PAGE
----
Written by Rick Howard, CSO, Chief Analyst, and Senior Fellow at CyberWire
Back in 2013, I had just taken over as the Chief Security Officer for Palo Alto Networks. Literally, I was weeks in the job, when my boss, Mark McLaughlin, the CEO, called me into his office to assign me a special project. He and Ken Xie, the Fortinet CEO, and one of Palo Alto Networks’ biggest competitors, had an idea.
The two companies were in a protracted legal dispute about some technical issue within each of the company’s products. Fortinet thought that Palo Alto Networks had stolen some of their tech and Palo Alto Networks thought that Fortinet had stolen some of theirs. Both sides were preparing to pay lawyers a metric ton of money to resolve the issue in court.
The headquarters for the two firewall companies were located close to each other in Silicon Valley; so close, that employees could engage in a rock throwing contest If they wanted to. The two CEOs agreed to sit down at a local Starbucks to see if they could resolve the legal issue themselves without going to court. On a handshake, both CEOs agreed to throw the legal case out and to instead, spend the money that they were going to give to the lawyers on something that would benefit the cybersecurity community.
Let me say that again. On a handshake, these two remarkable leaders decided to throw out a lawsuit, against their despised competitor, and do something good for the public good. That never happens, and yet, that’s what they did. Remarkable.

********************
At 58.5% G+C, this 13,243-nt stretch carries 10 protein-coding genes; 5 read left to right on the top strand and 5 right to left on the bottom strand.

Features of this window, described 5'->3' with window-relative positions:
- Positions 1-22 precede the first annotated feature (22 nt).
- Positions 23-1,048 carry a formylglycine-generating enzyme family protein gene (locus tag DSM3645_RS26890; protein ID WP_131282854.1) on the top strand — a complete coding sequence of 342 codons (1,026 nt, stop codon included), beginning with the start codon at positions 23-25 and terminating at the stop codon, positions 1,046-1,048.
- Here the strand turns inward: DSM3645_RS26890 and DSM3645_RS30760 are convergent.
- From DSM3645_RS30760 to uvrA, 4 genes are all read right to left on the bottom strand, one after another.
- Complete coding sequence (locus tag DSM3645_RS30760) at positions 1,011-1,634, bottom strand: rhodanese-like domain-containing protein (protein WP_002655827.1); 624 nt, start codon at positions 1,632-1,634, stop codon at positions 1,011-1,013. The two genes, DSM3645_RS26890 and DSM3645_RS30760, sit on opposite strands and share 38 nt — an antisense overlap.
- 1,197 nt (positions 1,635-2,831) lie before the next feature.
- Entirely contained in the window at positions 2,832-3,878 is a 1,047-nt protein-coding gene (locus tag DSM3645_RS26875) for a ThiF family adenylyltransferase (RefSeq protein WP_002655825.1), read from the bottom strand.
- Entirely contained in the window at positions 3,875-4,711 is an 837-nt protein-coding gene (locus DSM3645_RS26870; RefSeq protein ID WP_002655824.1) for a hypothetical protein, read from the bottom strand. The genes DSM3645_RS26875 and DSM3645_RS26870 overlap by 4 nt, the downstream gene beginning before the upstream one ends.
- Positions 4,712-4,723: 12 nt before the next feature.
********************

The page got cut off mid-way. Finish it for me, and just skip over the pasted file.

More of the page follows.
Their big plan was to create an ISAC, an information sharing and analysis center, for security vendors. ISACs had been around since the late 1990s for various business sectors but the security vendor sector never established one because, mostly, security vendors hated each other. For other ISACs, all participants saw the mutual benefit of sharing threat intelligence with each other because the bad guys targeted them as a group. That wasn’t the case for security vendors. They didn’t like each other, they definitely didn’t trust each other, and most believed that the threat intelligence produced by their internal teams gave them an edge in the marketplace. There was no way that they would share it with their competitors.
When I walked into Mark’s office that fine day, he handed me this tangled Gordian knot of security vendor distrust and said, “Don’t let this fail.” The very next week, I was in Singapore representing the company at some conference and I reached out to my counterpart at Fortinet: Derek Manky. Apparently, he was handed the same knot that I was handed from his boss. I suggested that we meet and discuss a way forward. Amazingly, Derek was at the same conference in Singapore that I was and we met that night for dinner. That was the start.
Through a lot of hard work from the founding member representatives, all handed their respective Gordian knots and parallel “Don’t let this fail” missions, we spent time the first couple of years building trust from the ground up while we determined what a security vendor ISAC would look like. I think the big trust-building breakthrough came when we realized that the threat intelligence we each individually collected was not the thing that was valuable to our respective customers. The thing that was valuable was what we did with the intelligence. In other words, how did we each use that intelligence to better protect our customers with our products. That was the key.
And now, seven years later and five years after forming a nonprofit, the CTA is still going and growing strong. I guess we did untangle that Gordian knot.